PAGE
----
textual record
Physical Description
9 cm of textual records
25 photographs : col., sepia and b&w ; 21 x 26 cm
1 crayon enlargment portrait : col. ; 12 x 19 cm
Date
1925-2003
Scope and Content
Accession consists of a colour crayon enlargement portrait of Bessie and Joseph Brown, "A Tribute to Bessie Brown" photograph album (Beth Jacob Synagogue and Sisterhood, Kitchener Ontario, 1976), photographs of Joseph, Bessie and Phillip Brown and [Beth Jacob Congregation's Sisterhood?] in 1964, a certificate of service and affiliaton at Beth Jacob for Bessie Brown, and newsletters from Beth Jacob and Beth Tikvah in Montreal (1980-2004).
Custodial History
Materials were donated by Cantor Avraham Fisher, who served at Beth Jacob from 1985-1994 and was a friend of the Brown family.
Administrative History
Bessie and Joesph Brown lived in Kitchener, Ontario. They had two children: Harry (b. 1926-?) and Phillip (1930-1939).
Descriptive Notes
ASSOCIATED MATERIAL NOTE: Bessie, Joseph and Harry Brown appear in Beth Jacob membership lists in accession 2008-6-7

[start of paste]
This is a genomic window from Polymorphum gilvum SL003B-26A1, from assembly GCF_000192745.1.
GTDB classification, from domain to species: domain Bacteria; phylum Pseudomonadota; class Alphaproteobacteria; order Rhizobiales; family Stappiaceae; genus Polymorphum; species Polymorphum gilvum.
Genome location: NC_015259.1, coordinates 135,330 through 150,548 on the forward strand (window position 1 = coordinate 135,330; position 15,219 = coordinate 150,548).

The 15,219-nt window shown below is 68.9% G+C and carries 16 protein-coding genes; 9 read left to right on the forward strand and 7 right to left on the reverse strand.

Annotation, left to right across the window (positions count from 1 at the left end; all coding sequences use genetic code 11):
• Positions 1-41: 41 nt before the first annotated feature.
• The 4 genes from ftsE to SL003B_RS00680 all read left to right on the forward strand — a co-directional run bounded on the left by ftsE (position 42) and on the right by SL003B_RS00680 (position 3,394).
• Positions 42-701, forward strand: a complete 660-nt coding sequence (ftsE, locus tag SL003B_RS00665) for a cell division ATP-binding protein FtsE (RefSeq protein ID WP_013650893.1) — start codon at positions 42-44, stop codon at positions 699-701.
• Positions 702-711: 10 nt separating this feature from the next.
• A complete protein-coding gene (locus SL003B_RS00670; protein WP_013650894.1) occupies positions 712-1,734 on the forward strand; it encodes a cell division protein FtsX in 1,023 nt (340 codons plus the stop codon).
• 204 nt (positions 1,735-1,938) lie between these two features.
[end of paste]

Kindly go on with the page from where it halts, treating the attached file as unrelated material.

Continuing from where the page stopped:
Subjects
Families
Synagogues
Name Access
Beth Jacob Congregation (Kitchener, Ont.)
Brown, Bessie
Brown, Harry
Brown, Joseph
Brown, Phillip, 1930-1939
Places
Kitchener (Ont.)
Source
Archival Accessions
Accession Number
2016-12-5
Source
Archival Accessions
Accession Number
2016-12-5
Material Format
graphic material
Physical Description
4 photographs : b&w ; 7 x 10 cm and 9 x 12 cm
Date
[194-]-1951
Scope and Content
Accession consists two original photographs of unknown [Milgram?] children standing on Spadina Ave. in front of the Hebrew Men of England Synagogue, and two copy photographs of unknown Rabbis walking down the street and in a backyard or country setting.
Subjects
Rabbis
Synagogues
Name Access
Hebrew Men of England Congregation (Toronto, Ont.)
Places
Spadina Avenue (Toronto, Ont.)
Source
Archival Accessions
Accession Number
2017-2-3
Source
Archival Accessions
Accession Number
2017-2-3
Material Format
object
Physical Description
1 plaque ; 28 x 35 cm
Date
2016
Scope and Content
Accession consists of one plaque documenting Shaar Shalom Synagogue's presidents from 1974-2016.
Administrative History